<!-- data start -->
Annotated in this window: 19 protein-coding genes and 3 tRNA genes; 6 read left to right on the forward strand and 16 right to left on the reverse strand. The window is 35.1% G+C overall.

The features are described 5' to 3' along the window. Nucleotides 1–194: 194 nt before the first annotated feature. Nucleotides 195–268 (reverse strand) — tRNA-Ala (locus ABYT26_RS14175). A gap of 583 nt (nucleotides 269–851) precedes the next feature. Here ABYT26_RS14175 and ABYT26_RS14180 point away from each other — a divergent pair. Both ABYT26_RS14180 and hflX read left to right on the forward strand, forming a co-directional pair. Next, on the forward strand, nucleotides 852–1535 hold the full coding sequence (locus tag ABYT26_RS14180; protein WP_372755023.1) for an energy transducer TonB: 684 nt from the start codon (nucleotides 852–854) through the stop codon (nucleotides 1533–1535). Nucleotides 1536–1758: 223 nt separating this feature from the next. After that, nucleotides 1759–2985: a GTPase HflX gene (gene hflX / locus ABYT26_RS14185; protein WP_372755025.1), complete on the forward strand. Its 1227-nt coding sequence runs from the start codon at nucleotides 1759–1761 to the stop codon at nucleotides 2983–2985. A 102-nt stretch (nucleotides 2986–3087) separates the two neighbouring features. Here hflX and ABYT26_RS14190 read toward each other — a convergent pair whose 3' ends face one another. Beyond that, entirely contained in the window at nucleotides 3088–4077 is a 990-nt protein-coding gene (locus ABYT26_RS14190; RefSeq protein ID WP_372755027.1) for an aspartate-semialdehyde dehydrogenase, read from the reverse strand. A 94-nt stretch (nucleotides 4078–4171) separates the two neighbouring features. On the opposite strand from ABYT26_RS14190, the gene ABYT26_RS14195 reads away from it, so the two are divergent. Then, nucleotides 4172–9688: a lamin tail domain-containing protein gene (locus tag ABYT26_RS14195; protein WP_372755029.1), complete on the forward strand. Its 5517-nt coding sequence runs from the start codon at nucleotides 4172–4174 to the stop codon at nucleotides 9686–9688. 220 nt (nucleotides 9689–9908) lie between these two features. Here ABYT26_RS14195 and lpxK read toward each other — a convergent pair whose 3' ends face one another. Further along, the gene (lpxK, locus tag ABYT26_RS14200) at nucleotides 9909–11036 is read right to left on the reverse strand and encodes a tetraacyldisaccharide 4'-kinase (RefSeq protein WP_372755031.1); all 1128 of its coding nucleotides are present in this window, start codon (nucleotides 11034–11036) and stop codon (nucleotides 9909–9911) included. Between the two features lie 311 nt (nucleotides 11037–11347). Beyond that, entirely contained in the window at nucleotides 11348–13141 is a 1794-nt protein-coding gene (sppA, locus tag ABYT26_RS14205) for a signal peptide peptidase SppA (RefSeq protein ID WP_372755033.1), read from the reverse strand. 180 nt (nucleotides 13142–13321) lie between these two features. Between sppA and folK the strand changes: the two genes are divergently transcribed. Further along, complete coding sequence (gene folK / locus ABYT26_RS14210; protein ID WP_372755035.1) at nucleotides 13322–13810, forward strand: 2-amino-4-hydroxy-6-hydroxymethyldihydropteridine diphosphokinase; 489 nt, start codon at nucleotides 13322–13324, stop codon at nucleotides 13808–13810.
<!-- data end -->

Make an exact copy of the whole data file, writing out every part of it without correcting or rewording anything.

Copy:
Annotated in this window: 19 protein-coding genes and 3 tRNA genes; 6 read left to right on the forward strand and 16 right to left on the reverse strand. The window is 35.1% G+C overall.

The features are described 5' to 3' along the window. Nucleotides 1–194: 194 nt before the first annotated feature. Nucleotides 195–268 (reverse strand) — tRNA-Ala (locus ABYT26_RS14175). A gap of 583 nt (nucleotides 269–851) precedes the next feature. Here ABYT26_RS14175 and ABYT26_RS14180 point away from each other — a divergent pair. Both ABYT26_RS14180 and hflX read left to right on the forward strand, forming a co-directional pair. Next, on the forward strand, nucleotides 852–1535 hold the full coding sequence (locus tag ABYT26_RS14180; protein WP_372755023.1) for an energy transducer TonB: 684 nt from the start codon (nucleotides 852–854) through the stop codon (nucleotides 1533–1535). Nucleotides 1536–1758: 223 nt separating this feature from the next. After that, nucleotides 1759–2985: a GTPase HflX gene (gene hflX / locus ABYT26_RS14185; protein WP_372755025.1), complete on the forward strand. Its 1227-nt coding sequence runs from the start codon at nucleotides 1759–1761 to the stop codon at nucleotides 2983–2985. A 102-nt stretch (nucleotides 2986–3087) separates the two neighbouring features. Here hflX and ABYT26_RS14190 read toward each other — a convergent pair whose 3' ends face one another. Beyond that, entirely contained in the window at nucleotides 3088–4077 is a 990-nt protein-coding gene (locus ABYT26_RS14190; RefSeq protein ID WP_372755027.1) for an aspartate-semialdehyde dehydrogenase, read from the reverse strand. A 94-nt stretch (nucleotides 4078–4171) separates the two neighbouring features. On the opposite strand from ABYT26_RS14190, the gene ABYT26_RS14195 reads away from it, so the two are divergent. Then, nucleotides 4172–9688: a lamin tail domain-containing protein gene (locus tag ABYT26_RS14195; protein WP_372755029.1), complete on the forward strand. Its 5517-nt coding sequence runs from the start codon at nucleotides 4172–4174 to the stop codon at nucleotides 9686–9688. 220 nt (nucleotides 9689–9908) lie between these two features. Here ABYT26_RS14195 and lpxK read toward each other — a convergent pair whose 3' ends face one another. Further along, the gene (lpxK, locus tag ABYT26_RS14200) at nucleotides 9909–11036 is read right to left on the reverse strand and encodes a tetraacyldisaccharide 4'-kinase (RefSeq protein WP_372755031.1); all 1128 of its coding nucleotides are present in this window, start codon (nucleotides 11034–11036) and stop codon (nucleotides 9909–9911) included. Between the two features lie 311 nt (nucleotides 11037–11347). Beyond that, entirely contained in the window at nucleotides 11348–13141 is a 1794-nt protein-coding gene (sppA, locus tag ABYT26_RS14205) for a signal peptide peptidase SppA (RefSeq protein ID WP_372755033.1), read from the reverse strand. 180 nt (nucleotides 13142–13321) lie between these two features. Between sppA and folK the strand changes: the two genes are divergently transcribed. Further along, complete coding sequence (gene folK / locus ABYT26_RS14210; protein ID WP_372755035.1) at nucleotides 13322–13810, forward strand: 2-amino-4-hydroxy-6-hydroxymethyldihydropteridine diphosphokinase; 489 nt, start codon at nucleotides 13322–13324, stop codon at nucleotides 13808–13810.